1. State the problem you are going to investigate in this science fair project.
  2. Create and reproduce the data sheets you u will use to record your observations.
  3. Gather all your materials.
  4. Put on your safety glasses, rubber gloves and apron.
  5. Make the soapy water by adding one plastic spoonful of soap powder to 250 mL of water. Stir well.
  6. Pour 50 mL of the soapy water into each of the 5 jars and label each jar with a number.
  7. Assign a chemical additive label to each number. For example, jar 1, table salt, jar2 Epsom salt, jar 3 sugar, jar 4baking soda and jar 5 the control.
  8. Using separate plastid spoons, add one spoonful of table salt to jar 1, one spoonful of Epsom salt to jar 2, one spoonful of sugar to jar 3, one spoonful of baking soda to jar 4 and nothing to the control, jar 5.
  9. Using separate stirrers, stir each jar and the allow them to sit for five minutes.
  10. Observe all five jars and record your observations on your chart.
  11. Place a coffee filter in your funnel, replace the filter for each jar and, filter the contents of each jar separately. Let sit for five minutes. Record your observations.
  12. Analyze your data and state and record your conclusion.
  13. Prepare your report and include all of the following: a clear statement of the problem, your hypothesis and the rationale for your hypothesis. List the materials used. Include the safety precautions taken. Describe the procedures used. Include all the data that were gathered. Include all charts and/ or graphs. Formulate your conclusions.Assess how accurate you think they were? For dramatic value, you may include photos of the materials used or of you in the process of conducting this investigation. Include a bibliography of sources you used. You may wish to assess what you did and describe what you would do differently if you were to do this project again.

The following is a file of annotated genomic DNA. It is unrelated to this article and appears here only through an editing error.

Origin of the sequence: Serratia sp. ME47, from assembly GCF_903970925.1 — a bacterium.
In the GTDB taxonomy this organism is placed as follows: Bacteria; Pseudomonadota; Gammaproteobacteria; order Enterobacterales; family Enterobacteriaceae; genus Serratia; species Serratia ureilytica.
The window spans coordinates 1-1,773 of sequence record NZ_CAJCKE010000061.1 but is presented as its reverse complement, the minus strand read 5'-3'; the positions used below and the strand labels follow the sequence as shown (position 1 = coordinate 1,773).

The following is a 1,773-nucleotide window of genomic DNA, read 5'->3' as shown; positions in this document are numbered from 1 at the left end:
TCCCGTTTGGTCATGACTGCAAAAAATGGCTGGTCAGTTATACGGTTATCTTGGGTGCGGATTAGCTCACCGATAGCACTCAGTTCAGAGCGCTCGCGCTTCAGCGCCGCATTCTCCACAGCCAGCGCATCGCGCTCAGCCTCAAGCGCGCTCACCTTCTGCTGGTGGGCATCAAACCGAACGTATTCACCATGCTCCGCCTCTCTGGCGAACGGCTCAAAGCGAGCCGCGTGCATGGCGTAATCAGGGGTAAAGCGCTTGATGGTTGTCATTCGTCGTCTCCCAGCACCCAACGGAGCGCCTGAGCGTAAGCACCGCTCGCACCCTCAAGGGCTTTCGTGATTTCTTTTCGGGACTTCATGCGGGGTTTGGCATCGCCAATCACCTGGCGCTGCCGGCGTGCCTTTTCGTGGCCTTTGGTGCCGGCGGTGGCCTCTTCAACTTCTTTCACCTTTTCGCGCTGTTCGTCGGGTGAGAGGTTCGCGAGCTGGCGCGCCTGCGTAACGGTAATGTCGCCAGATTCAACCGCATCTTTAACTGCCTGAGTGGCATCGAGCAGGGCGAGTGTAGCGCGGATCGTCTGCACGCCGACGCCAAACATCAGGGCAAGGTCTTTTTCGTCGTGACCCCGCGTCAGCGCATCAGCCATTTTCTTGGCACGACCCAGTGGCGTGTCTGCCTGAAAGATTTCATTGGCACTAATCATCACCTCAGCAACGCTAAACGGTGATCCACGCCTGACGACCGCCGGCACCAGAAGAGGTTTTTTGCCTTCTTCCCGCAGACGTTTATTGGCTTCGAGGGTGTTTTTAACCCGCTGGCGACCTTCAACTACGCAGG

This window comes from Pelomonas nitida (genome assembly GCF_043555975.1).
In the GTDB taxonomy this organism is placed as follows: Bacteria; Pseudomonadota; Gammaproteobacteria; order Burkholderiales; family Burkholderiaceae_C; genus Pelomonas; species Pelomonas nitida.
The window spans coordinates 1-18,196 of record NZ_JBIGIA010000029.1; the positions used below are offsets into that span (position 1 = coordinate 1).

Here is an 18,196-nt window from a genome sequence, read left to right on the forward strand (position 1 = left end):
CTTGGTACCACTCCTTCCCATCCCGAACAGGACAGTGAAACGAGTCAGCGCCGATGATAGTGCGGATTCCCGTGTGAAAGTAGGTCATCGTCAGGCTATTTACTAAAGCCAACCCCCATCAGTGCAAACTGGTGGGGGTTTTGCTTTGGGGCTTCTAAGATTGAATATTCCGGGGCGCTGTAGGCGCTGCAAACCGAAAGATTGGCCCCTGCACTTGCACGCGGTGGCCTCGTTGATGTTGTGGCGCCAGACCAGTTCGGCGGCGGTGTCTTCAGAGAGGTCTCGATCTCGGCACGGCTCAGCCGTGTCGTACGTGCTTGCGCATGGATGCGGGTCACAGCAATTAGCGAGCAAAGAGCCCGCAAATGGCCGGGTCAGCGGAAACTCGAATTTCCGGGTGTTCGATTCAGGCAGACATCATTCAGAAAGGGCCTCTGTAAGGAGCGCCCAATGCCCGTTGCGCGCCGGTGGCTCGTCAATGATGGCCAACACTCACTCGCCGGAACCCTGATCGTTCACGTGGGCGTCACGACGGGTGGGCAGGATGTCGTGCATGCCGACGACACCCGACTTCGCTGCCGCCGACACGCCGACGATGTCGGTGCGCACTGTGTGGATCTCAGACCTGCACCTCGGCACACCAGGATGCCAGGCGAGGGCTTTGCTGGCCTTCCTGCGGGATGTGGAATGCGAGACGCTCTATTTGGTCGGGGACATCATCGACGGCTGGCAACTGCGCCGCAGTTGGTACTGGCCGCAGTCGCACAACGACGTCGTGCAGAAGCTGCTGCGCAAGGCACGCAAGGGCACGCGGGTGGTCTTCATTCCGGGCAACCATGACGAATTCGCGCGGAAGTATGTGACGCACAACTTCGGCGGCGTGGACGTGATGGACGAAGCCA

In each section of the experiment, use charts to display the obtained data such the following sample:

Observations Before Filtration
Observations After Filtration

jar #1

jar #2

jar #3

jar #4

jar #5


Capt Science Performance Test, released item, Connecticut State Department of Education

Dr. Muriel Gerhard (Ed.D.) is a retired educator with fifty seven years of experience in all aspects of public education. She has been a teacher, principal, administrator, college professor, researcher, grants writer, change agent and science editor. She is the author of several books on education used as college texts. These include the best selling Effective Teaching Strategies with the Behavioral Outcomes Approach and The Behavioral Outcomes Handbook for Teachers and Administrators. Presently she is a consultant in science education and curriculum development, a marriage and family therapist, a newspaper columnist and an author. Her latest book, recently published, is a memoir of sixty vignettes entitled âNow That I`m Dead, I Decided to Write this Bookâ.